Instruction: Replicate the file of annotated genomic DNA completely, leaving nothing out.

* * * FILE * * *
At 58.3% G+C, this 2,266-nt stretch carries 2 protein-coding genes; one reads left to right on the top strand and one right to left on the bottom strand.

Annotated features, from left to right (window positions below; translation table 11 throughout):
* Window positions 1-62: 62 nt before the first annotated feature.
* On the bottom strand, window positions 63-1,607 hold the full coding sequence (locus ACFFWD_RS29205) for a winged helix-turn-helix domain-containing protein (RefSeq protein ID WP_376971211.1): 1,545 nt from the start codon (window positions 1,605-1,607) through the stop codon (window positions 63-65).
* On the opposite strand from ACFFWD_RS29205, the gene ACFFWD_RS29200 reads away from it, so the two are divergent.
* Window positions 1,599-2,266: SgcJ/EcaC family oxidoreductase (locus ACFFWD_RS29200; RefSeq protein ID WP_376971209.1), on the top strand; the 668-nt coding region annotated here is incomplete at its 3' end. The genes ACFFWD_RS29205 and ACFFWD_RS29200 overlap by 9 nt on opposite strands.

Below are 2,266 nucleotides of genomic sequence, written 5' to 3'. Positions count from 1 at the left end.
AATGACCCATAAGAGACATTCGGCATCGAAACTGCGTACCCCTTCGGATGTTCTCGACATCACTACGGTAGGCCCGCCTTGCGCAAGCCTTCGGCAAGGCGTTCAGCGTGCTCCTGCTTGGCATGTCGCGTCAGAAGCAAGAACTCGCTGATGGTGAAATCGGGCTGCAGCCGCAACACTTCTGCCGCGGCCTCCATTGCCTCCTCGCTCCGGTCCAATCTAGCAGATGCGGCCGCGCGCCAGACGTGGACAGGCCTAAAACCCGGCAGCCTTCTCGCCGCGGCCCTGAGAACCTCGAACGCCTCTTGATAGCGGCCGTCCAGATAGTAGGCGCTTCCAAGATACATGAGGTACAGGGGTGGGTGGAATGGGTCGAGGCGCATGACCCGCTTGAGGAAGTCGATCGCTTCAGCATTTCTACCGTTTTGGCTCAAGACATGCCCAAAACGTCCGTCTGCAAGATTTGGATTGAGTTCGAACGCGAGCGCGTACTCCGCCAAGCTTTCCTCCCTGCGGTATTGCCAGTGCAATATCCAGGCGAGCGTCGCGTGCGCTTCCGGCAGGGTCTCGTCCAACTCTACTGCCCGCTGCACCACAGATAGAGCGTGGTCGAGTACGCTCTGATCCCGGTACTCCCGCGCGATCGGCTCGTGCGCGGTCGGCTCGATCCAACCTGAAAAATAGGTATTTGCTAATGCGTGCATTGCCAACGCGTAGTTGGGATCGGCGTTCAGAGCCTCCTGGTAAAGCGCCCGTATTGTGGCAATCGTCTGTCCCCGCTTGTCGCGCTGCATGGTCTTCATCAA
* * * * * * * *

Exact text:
At 58.3% G+C, this 2,266-nt stretch carries 2 protein-coding genes; one reads left to right on the top strand and one right to left on the bottom strand.

Annotated features, from left to right (window positions below; translation table 11 throughout):
* Window positions 1-62: 62 nt before the first annotated feature.
* On the bottom strand, window positions 63-1,607 hold the full coding sequence (locus ACFFWD_RS29205) for a winged helix-turn-helix domain-containing protein (RefSeq protein ID WP_376971211.1): 1,545 nt from the start codon (window positions 1,605-1,607) through the stop codon (window positions 63-65).
* On the opposite strand from ACFFWD_RS29205, the gene ACFFWD_RS29200 reads away from it, so the two are divergent.
* Window positions 1,599-2,266: SgcJ/EcaC family oxidoreductase (locus ACFFWD_RS29200; RefSeq protein ID WP_376971209.1), on the top strand; the 668-nt coding region annotated here is incomplete at its 3' end. The genes ACFFWD_RS29205 and ACFFWD_RS29200 overlap by 9 nt on opposite strands.

Below are 2,266 nucleotides of genomic sequence, written 5' to 3'. Positions count from 1 at the left end.
AATGACCCATAAGAGACATTCGGCATCGAAACTGCGTACCCCTTCGGATGTTCTCGACATCACTACGGTAGGCCCGCCTTGCGCAAGCCTTCGGCAAGGCGTTCAGCGTGCTCCTGCTTGGCATGTCGCGTCAGAAGCAAGAACTCGCTGATGGTGAAATCGGGCTGCAGCCGCAACACTTCTGCCGCGGCCTCCATTGCCTCCTCGCTCCGGTCCAATCTAGCAGATGCGGCCGCGCGCCAGACGTGGACAGGCCTAAAACCCGGCAGCCTTCTCGCCGCGGCCCTGAGAACCTCGAACGCCTCTTGATAGCGGCCGTCCAGATAGTAGGCGCTTCCAAGATACATGAGGTACAGGGGTGGGTGGAATGGGTCGAGGCGCATGACCCGCTTGAGGAAGTCGATCGCTTCAGCATTTCTACCGTTTTGGCTCAAGACATGCCCAAAACGTCCGTCTGCAAGATTTGGATTGAGTTCGAACGCGAGCGCGTACTCCGCCAAGCTTTCCTCCCTGCGGTATTGCCAGTGCAATATCCAGGCGAGCGTCGCGTGCGCTTCCGGCAGGGTCTCGTCCAACTCTACTGCCCGCTGCACCACAGATAGAGCGTGGTCGAGTACGCTCTGATCCCGGTACTCCCGCGCGATCGGCTCGTGCGCGGTCGGCTCGATCCAACCTGAAAAATAGGTATTTGCTAATGCGTGCATTGCCAACGCGTAGTTGGGATCGGCGTTCAGAGCCTCCTGGTAAAGCGCCCGTATTGTGGCAATCGTCTGTCCCCGCTTGTCGCGCTGCATGGTCTTCATCAA